With mounting debts, threats from a crazy landlord and a cleaning business that was going well until she set fire to someone s house, Jools Grand is about to find herself homeless. She has to come up with a plan, and fast. So with an acute sense of desperation, Jools decides to auction herself online in a marriage of convenience. Who knows, she might even find romance? What Jools isn t banking on is a bidding war between two not-so-eligible bachelors a wealthy, gay, would-be politician who needs a wife as a cover; and a deranged loner with a newly-refurbished basement prison. Add to that a lecherous father, some soon-to-be-exposed secrets and an addiction to pastries, and Jools is set to discover that nothing comes without a price.
A MAN WITH A DREAM…FBI Agent Nate Cancaid has a reoccurring dream of a woman with dark hair and blue eyes whose murder he is unable to prevent. When the blue eyed doctor enters his office, he feels the hairs on the back of his neck stand on end.
A MYSTERY THAT TRANSCENDS TIME…It’s bad enough when Eva’s patient claims that Eva and Nate are her married assistants, but coincidences grow too complicated for her scientific mind when some of the clues come straight out of Nate’s dreams. Can Eva keep from losing her heart to a man of intuition or has fate already dealt her a losing hand?
Death Watch, by Nicola Morgan
• job hunting advice
• visas explained
• stories from Canadian teachers on the front lines
• UK curriculum guidance
• lesson planning assistance
• assessment strategies
• tried and tested behavioural management strategies that really work!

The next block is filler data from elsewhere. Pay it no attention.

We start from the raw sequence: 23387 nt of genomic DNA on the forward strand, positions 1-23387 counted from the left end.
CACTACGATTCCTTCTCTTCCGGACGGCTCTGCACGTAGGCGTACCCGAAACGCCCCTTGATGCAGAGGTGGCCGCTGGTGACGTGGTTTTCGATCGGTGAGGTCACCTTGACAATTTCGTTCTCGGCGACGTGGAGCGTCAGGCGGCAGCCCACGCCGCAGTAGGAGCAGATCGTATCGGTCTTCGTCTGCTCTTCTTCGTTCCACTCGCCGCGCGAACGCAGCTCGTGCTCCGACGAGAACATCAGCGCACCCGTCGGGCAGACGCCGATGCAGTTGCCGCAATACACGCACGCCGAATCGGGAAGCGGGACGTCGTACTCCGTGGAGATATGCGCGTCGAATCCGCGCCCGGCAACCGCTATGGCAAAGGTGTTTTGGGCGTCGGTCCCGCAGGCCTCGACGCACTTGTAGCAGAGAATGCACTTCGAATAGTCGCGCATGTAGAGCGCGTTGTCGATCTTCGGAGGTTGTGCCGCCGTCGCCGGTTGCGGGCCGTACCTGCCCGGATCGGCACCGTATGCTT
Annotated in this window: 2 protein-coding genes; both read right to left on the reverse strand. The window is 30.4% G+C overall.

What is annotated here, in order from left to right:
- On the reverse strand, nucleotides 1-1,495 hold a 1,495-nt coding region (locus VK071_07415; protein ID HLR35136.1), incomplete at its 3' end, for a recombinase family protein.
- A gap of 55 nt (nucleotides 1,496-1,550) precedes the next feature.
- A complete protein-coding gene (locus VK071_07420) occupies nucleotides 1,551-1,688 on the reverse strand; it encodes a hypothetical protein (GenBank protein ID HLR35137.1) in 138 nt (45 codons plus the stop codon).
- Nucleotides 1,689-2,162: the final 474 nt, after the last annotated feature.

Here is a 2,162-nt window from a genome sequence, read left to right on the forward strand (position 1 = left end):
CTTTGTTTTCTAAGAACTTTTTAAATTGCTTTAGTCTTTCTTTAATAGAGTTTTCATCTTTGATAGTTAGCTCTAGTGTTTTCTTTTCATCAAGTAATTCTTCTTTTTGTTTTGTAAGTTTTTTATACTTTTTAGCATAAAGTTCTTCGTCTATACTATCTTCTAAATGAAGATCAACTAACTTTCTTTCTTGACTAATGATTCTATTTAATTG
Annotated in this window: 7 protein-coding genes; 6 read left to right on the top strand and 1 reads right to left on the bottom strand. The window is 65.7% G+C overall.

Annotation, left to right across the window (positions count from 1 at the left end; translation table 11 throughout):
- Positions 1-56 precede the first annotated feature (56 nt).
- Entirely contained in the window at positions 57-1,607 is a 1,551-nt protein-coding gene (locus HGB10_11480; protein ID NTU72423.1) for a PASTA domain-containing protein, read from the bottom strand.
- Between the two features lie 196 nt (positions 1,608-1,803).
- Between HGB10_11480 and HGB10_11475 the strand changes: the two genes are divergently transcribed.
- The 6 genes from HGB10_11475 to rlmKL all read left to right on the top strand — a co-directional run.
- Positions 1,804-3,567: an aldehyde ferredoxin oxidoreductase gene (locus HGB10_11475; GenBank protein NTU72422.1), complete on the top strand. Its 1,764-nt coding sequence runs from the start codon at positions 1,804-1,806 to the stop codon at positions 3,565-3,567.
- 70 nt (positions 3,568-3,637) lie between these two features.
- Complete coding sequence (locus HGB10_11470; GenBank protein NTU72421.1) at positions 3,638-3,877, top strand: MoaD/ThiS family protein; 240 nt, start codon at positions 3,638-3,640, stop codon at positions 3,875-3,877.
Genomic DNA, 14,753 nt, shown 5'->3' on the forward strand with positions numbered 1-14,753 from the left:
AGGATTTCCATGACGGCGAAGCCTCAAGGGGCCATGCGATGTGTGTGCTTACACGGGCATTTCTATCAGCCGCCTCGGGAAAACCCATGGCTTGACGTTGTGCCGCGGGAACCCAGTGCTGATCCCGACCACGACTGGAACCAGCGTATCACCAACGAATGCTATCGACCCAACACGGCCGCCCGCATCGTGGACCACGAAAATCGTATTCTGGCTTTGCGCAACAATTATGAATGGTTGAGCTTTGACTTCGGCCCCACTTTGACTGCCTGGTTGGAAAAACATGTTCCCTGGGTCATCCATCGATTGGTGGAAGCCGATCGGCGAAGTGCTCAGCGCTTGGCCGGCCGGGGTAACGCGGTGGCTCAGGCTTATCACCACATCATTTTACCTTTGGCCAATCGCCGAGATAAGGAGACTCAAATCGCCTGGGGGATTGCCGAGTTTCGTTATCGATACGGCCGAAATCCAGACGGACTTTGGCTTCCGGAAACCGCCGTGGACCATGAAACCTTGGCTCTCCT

• supply teaching tips
• interviews with Canadian teachers in London
• interviews with recruiters in London
• words you need to know, movies you should watch and books to read
• comprehensive resources that will help you with your move across the pond
Tuesday, March 2, 2010
Truth be told, it was something I struggled with when I first quit my daily slog of a corporate job. I still had a part-time job -- the thought of not going out into the world to do something was too scary at that stage -- but the hours would sometimes stretch out before me like a desert to be crossed. I'd sit at my desk in the morning, with no colleagues to chat with, no coffee to make, and no emails to ignore, and stare at the blank screen. With only me to motivate myself, work became harder than ever.
Now, two years later and more than a year since I stopped 'working' altogether, I often wonder where the day has gone. While in the beginning I often found it very hard to concentrate, now I can sit and write for much longer periods of time without heading to the kitchen to snack -- or, heaven forbid, checking my Twitter. I'm more productive and while I still have my 'off' days, the hours are no longer as scary. They pass by even faster than when I was in the office, and they're infinitely more enjoyable.
It's taken two years, but I think I've finally trained myself to sit in a chair and write. Sounds easy but it's one of the most difficult things I think I've ever done!
Monday, March 1, 2010
Ruth's first entry is below, and you can continue reading tomorrow here.
These hands are ninety-three years old. They belong to Charlotte Marie Bradley Miller. She was so frail that her grand-daughter had to carry her onto the set to take this photo. It’s a close-up. Her emaciated arms emerge from the top corners of the photo and the background is black, maybe velvet, as if we’re being protected from seeing the strings. One wrist rests on the other, and her fingers hang loose, close together, a pair of folded wings. And you can see her insides.
The bones of her knuckles bulge out of the skin, which sags like plastic that has melted in the sun and is dripping off her, wrinkling and folding. Her veins look as though they’re stuck to the outside of her hands. They’re a colour that’s difficult to describe: blue, but also silver, green; her blood runs through them, close to the surface. The book says she died shortly after they took this picture. Did she even get to see it? Maybe it was the last beautiful thing she left in the world.